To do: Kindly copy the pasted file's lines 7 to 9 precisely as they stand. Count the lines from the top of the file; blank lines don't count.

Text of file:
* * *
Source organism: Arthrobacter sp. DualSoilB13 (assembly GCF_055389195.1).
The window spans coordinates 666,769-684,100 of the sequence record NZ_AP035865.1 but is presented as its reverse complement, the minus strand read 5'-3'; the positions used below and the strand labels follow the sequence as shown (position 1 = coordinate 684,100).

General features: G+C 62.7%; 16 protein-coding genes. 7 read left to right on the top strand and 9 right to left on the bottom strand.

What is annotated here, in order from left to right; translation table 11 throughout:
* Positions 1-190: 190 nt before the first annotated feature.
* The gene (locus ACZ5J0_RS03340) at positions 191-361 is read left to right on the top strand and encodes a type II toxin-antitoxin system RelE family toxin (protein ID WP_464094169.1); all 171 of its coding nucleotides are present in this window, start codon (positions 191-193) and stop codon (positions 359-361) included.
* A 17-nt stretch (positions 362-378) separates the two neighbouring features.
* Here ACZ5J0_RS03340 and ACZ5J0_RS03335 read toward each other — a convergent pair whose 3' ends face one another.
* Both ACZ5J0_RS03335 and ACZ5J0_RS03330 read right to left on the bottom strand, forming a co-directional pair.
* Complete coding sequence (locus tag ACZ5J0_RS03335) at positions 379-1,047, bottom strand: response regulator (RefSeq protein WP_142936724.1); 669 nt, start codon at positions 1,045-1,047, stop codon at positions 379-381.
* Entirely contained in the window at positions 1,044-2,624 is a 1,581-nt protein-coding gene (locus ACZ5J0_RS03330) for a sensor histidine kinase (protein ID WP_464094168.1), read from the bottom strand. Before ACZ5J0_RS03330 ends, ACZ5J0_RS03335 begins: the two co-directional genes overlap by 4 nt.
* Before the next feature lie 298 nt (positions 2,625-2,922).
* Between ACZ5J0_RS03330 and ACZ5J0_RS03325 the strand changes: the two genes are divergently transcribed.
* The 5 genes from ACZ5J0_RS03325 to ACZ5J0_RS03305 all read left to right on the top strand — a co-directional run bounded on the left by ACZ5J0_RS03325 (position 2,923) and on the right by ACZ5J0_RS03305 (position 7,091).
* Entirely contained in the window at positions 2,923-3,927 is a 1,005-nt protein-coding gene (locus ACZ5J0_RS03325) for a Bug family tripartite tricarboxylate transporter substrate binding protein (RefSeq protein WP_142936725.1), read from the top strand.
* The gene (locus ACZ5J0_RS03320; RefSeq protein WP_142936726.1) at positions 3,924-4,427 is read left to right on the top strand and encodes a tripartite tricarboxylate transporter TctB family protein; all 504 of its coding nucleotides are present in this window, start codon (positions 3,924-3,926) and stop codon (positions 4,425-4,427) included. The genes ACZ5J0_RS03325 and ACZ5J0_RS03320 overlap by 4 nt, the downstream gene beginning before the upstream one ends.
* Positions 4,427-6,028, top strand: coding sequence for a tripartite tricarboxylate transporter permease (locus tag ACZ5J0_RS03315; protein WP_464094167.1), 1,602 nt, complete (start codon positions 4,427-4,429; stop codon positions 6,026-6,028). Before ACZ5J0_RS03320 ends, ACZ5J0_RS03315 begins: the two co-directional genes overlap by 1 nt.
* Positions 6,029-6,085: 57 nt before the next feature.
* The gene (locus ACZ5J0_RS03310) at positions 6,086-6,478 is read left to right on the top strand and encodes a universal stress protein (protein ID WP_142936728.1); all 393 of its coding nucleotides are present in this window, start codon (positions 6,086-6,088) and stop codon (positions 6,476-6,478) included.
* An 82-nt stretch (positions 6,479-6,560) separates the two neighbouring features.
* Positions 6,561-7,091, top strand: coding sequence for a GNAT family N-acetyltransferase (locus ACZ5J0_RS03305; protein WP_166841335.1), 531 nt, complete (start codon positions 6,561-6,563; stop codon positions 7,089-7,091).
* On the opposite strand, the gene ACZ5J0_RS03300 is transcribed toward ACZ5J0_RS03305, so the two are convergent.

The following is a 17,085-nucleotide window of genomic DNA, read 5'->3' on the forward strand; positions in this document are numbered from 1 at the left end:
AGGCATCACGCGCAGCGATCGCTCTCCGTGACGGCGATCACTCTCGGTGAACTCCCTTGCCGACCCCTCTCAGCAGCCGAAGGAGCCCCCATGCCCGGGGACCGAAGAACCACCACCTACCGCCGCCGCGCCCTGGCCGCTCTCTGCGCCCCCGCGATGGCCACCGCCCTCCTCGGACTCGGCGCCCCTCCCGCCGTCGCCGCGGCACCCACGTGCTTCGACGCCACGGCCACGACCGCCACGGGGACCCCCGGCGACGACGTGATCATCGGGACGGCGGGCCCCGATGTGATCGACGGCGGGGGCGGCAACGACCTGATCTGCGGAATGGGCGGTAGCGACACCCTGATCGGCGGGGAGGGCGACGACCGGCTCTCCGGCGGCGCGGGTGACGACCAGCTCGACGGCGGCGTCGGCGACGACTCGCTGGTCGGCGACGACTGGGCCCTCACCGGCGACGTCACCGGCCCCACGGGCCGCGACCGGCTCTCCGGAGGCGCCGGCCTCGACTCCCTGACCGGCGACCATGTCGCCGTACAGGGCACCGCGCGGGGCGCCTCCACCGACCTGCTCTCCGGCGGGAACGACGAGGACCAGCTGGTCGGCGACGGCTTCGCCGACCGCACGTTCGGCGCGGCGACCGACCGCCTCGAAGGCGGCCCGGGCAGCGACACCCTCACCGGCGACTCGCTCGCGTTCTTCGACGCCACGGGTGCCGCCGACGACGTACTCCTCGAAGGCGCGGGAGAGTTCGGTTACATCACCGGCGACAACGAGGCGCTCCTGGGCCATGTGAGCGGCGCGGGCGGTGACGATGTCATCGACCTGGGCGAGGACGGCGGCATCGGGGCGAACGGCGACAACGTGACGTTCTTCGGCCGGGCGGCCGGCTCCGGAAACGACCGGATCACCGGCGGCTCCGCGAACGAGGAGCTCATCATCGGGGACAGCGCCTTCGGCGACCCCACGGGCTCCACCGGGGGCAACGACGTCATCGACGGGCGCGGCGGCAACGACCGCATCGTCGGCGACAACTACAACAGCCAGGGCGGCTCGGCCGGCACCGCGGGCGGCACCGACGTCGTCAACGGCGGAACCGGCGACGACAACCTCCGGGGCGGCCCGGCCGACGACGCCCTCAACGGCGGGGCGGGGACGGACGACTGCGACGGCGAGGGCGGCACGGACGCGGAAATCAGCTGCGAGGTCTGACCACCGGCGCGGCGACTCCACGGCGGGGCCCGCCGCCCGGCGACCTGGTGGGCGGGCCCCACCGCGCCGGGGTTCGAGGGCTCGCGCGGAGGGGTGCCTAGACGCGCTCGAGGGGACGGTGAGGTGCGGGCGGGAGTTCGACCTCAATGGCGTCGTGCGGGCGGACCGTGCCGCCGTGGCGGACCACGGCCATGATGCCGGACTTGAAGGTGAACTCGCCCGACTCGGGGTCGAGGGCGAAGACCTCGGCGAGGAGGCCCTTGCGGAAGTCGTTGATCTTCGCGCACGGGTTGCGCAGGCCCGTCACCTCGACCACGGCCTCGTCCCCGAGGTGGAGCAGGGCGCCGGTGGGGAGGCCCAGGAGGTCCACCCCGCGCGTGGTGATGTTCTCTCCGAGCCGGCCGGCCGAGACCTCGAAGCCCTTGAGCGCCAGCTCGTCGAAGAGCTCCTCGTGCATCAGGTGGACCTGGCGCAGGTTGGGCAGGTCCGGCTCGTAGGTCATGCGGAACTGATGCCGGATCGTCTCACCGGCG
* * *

* A 17-nt stretch (positions 362-378) separates the two neighbouring features.
* Here ACZ5J0_RS03340 and ACZ5J0_RS03335 read toward each other — a convergent pair whose 3' ends face one another.
* Both ACZ5J0_RS03335 and ACZ5J0_RS03330 read right to left on the bottom strand, forming a co-directional pair.